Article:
Changes in body weight (observed data). Error bars indicate the 95% confidence interval of the mean; AF, tailored computer-automated feedback; HC, human e-mail counseling; and NC, no counseling.

Graphic Jump Location
Place holder to copy figure label and caption
Figure 3.

Participant monthly login frequency. Reference line indicates 4 logins per month. This frequency is equivalent to the expected frequency of online diary submissions in the e-counseling groups (once per week). Error bars indicate the 95% confidence interval of the mean; AF, tailored computer-automated feedback; HC, human e-mail counseling; and NC, no counseling.

Graphic Jump Location

Tables

Table Graphic Jump LocationTable 2. Mean Weight Loss With Observed Data and Various Intent-to-Treat Imputation Techniques*
Table Graphic Jump LocationTable 3. Mean Energy Intake and Physical Activity*

References

Tate  DFWing  RRWinett  RA Using Internet technology to deliver a behavioral weight loss program. JAMA 2001;2851172- 1177
PubMed Link to Article
Tate  DFJackvony  EHWing  RR Effects of Internet behavioral counseling on weight loss in adults at risk for type 2 diabetes: a randomized trial. JAMA 2003;2891833- 1836
PubMed Link to Article
Harvey-Berino  JPintauro  SBuzzell  PGold  EC Effect of Internet support on the long-term maintenance of weight loss. Obes Res 2004;12320- 329
PubMed Link to Article
Thomas  SReading  JShephard  R Revision of the Physical Activity Readiness Questionnaire (PAR-Q). Can J Sport Sci 1992;17338- 345
Wing  RR Behavioral approaches to the treatment of obesity. Bray  GBouchard  CJames  Peds.Handbook of Obesity. New York, NY Marcel Dekker Inc1998;855- 873
Wing  RRJeffery  RWBurton  LRThorson  CNissinoff  KSBaxter  JE Food provision vs. structured meal plans in the behavioral treatment of obesity. Int J Obes Relat Metab Disord 1996;2056- 62
PubMed
Ditschuneit  HHFlechtner-Mors  M Value of structured meals for weight management: risk factors and long-term weight maintenance. Obes Res 2001;9 ((suppl 4)) 284S- 289S
PubMed Link to Article
Diabetes Prevention Program Research Group, Reduction in the incidence of type 2 diabetes with lifestyle intervention or metformin. N Engl J Med 2002;346393- 403
PubMed Link to Article
Paffenbarger  RSWing  ALHyde  RT Physical activity as an index of heart attack risk in college alumni. Am J Epidemiol 1978;108161- 175
PubMed
Block  GHartman  AMDresser  CMCarroll  MDGannon  JGardner  L A data-based approach to diet questionnaire design and testing. Am J Epidemiol 1986;124453- 469
PubMed
Jeffery  RWWing  RRSherwood  NETate  DF Physical activity and weight loss: does prescribing higher physical activity goals improve outcome? Am J Clin Nutr 2003;78684- 689
PubMed
Jakicic  JMWinters  CLang  WWing  RR Effects of intermittent exercise and use of home exercise equipment on adherence, weight loss, and fitness in overweight women: a randomized trial. JAMA 1999;2821554- 1560
PubMed Link to Article
Goulis  DGGiaglis  GDBoren  SA  et al.  Effectiveness of home-centered care through telemedicine applications for overweight and obese patients: a randomized controlled trial. Int J Obes Relat Metab Disord 2004;281391- 1398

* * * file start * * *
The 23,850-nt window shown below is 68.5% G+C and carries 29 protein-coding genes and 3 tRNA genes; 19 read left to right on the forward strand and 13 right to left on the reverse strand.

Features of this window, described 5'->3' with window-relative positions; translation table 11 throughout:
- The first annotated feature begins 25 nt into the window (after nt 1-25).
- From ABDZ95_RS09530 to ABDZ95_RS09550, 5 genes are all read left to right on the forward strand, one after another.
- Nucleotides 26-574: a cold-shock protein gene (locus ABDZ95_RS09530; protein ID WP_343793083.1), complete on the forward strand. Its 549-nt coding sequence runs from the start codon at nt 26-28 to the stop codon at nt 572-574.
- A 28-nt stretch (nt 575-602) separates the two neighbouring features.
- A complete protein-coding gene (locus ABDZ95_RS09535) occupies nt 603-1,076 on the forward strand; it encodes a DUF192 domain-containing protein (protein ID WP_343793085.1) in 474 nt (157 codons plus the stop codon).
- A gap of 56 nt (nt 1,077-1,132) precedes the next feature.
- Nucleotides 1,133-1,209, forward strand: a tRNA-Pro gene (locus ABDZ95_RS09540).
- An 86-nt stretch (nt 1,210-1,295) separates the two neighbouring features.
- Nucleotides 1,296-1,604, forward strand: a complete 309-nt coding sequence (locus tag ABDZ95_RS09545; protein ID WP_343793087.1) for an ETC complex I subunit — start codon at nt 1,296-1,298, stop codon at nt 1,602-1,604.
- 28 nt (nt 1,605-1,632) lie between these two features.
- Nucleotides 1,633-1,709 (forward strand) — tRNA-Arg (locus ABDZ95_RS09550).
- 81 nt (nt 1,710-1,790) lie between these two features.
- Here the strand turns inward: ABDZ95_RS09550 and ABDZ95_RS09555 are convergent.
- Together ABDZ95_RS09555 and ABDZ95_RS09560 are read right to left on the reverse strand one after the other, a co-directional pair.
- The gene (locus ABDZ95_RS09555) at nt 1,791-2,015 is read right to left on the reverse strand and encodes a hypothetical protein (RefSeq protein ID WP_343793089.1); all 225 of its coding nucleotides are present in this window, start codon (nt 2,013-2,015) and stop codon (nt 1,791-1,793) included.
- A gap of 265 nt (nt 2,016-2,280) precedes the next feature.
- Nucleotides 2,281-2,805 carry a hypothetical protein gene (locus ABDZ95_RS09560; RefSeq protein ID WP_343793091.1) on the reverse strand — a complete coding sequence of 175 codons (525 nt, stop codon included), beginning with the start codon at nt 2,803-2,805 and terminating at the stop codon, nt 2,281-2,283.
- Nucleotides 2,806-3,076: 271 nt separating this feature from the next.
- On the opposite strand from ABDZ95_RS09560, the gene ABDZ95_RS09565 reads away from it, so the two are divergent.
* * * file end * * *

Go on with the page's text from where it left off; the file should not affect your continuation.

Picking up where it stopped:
PubMed Link to Article
Wing  RR Behavioral weight control. Wadden  TAStunkard  AJeds.Handbook of Obesity Treatment. New York, NY The Guilford Press2002;301- 316
Writing Group of the PREMIER Collaborative Research Group, Effects of comprehensive lifestyle modification on blood pressure control: main results of the PREMIER clinical trial. JAMA 2003;2892083- 2093
PubMed

Correspondence

CME
Meets CME requirements for:
Browse CME for all U.S. States
Accreditation Information
The American Medical Association is accredited by the Accreditation Council for Continuing Medical Education to provide continuing medical education for physicians. The AMA designates this journal-based CME activity for a maximum of 1 AMA PRA Category 1 CreditTM per course. Physicians should claim only the credit commensurate with the extent of their participation in the activity. Physicians who complete the CME course and score at least 80% correct on the quiz are eligible for AMA PRA Category 1 CreditTM.
Note: You must get at least of the answers correct to pass this quiz.
You have not filled in all the answers to complete this quiz
The following questions were not answered:
Sorry, you have unsuccessfully completed this CME quiz with a score of
The following questions were not answered correctly:
Commitment to Change (optional):
Indicate what change(s) you will implement in your practice, if any, based on this CME course.
Your quiz results:
The filled radio buttons indicate your responses. The preferred responses are highlighted
For CME Course: A Proposed Model for Initial Assessment and Management of Acute Heart Failure Syndromes
Indicate what changes(s) you will implement in your practice, if any, based on this CME course.
Submit a Comment

Multimedia

Some tools below are only available to our subscribers or users with an online account.

Web of Science® Times Cited: 148

Related Content

Customize your page view by dragging & repositioning the boxes below.

Articles Related By Topic
Related Collections
PubMed Articles